Indonesia police launch tablet-based traffic management

Indonesia police launch tablet-based traffic management

INDONESIA - The National Police has begun using modern equipment such as tablet computers, speed guns and blood alcohol testers in their effort to reduce the number of road accidents.

The introduction of the equipment is part of the National Police Traffic Corps' (Korlantas) newly launched Integrated Road Safety Management System (IRSMS) programme, a US$3.5 million project being financed with loans from the World Bank.

IRSMS project manager Brig. Gen. Naufal Yahya said on Wednesday that the system would allow police officers to submit details from road accidents from tablet computers.

Korlantas' data centre would then use the data to devise action plans or regulations to prevent road accidents.

"The system provides over 2,000 data combinations to help us identify real problems," Naufal said during the launch of the project at Korlantas' headquarters in South Jakarta.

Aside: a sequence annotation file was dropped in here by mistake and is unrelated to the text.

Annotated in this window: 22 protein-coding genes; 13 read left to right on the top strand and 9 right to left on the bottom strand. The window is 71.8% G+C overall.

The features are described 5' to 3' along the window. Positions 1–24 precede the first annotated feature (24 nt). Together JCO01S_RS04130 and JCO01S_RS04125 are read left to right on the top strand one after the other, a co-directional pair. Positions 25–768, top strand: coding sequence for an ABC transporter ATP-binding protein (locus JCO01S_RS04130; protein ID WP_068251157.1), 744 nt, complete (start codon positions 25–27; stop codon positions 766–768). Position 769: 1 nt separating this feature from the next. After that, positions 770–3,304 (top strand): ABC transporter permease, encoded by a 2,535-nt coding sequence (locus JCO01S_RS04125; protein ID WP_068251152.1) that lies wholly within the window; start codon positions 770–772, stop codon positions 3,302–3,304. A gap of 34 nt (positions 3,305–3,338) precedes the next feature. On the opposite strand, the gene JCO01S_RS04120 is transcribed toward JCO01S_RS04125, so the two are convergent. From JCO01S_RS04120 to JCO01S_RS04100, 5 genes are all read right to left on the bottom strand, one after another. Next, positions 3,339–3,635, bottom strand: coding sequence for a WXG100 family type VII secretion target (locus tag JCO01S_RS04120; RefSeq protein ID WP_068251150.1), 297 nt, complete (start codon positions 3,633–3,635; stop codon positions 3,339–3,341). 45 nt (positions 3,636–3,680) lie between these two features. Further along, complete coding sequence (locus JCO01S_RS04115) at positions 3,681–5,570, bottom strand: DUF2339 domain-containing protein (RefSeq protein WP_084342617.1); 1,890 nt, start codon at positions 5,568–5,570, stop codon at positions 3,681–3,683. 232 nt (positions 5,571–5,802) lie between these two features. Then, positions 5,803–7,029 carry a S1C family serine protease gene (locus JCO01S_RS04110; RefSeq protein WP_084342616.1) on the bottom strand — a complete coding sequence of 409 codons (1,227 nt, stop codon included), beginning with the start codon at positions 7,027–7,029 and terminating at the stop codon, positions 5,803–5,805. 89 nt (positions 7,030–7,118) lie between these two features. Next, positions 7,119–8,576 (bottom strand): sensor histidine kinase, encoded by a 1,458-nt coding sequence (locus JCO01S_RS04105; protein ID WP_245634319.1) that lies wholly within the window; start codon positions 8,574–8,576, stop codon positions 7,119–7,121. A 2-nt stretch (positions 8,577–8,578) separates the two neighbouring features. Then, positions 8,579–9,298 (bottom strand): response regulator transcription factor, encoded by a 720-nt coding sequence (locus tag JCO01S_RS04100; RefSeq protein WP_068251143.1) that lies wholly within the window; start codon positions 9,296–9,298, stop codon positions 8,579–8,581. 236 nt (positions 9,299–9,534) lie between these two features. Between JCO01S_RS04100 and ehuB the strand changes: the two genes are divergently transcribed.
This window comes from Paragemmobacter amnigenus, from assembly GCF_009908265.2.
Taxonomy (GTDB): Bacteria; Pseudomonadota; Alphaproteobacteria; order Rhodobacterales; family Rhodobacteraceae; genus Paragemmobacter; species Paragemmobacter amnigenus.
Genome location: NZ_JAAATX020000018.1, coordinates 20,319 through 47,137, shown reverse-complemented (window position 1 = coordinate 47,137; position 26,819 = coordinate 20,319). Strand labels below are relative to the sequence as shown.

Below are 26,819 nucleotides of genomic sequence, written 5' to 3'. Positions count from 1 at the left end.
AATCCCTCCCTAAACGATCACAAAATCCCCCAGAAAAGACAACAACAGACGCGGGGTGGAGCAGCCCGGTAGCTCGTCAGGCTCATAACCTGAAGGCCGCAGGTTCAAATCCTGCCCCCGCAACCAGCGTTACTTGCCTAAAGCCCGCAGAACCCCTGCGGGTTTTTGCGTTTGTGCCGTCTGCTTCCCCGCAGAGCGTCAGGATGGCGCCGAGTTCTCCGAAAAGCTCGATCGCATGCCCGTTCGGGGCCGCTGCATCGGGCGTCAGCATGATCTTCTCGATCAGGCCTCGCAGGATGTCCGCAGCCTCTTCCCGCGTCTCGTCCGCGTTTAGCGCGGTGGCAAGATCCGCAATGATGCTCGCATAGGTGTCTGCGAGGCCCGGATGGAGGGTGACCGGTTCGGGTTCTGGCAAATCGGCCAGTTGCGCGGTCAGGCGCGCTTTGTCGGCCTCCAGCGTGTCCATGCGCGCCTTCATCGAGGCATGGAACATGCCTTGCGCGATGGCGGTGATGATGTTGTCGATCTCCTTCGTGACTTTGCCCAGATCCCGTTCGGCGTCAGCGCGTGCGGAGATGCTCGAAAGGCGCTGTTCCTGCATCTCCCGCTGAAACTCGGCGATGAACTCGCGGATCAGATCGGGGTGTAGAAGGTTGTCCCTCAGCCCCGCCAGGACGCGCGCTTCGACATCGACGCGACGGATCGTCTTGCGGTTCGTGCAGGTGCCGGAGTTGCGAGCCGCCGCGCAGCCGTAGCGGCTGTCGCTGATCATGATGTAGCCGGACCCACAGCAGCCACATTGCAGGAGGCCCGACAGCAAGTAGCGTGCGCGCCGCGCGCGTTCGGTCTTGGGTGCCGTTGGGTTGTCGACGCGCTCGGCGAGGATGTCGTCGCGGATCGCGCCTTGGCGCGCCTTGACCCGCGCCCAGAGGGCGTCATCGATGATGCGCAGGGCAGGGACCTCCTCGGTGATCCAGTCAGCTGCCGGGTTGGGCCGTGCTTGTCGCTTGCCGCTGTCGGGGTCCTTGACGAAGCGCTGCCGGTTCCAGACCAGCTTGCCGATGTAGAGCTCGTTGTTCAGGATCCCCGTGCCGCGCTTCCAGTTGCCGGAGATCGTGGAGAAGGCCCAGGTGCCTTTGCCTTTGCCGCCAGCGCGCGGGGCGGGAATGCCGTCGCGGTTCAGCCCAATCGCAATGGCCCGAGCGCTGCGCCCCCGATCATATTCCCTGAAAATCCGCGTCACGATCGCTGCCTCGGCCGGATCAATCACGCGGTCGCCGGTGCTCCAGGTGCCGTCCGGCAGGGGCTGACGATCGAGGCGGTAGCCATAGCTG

A data file would include the profile of individuals involved in accidents, the location's coordinates and time of the incidents.

"The system identifies spots where accidents often occur. Then, we will deploy officers to inspect the spots and study the problems," Naufal continued.

Korlantas chief Insp. Gen. Pudji Hartanto said the system could help lower the number of fatalities in road accidents.

"In 2012, road accidents claimed three lives every hour," Pudji said.

The National Police said that 27,441 people were killed on the road last year, making road accidents the third leading cause of death in the country.

The fund only covers system development as well as operations at the Jakarta Police and the Central Java Police. Korlantas, however, would need to provide the funds to implement the system across the country, Naufal said.

Bina Marga directorate general of the Public Works Ministry has been appointed supervisor of the project.

Bina Marga director general Budi Harimawan said that US$2.5 million had been allocated for technical assistance and software, while the rest would be used for device procurement.

The system and devices are being provided by Denmark-based Consia Consultants.

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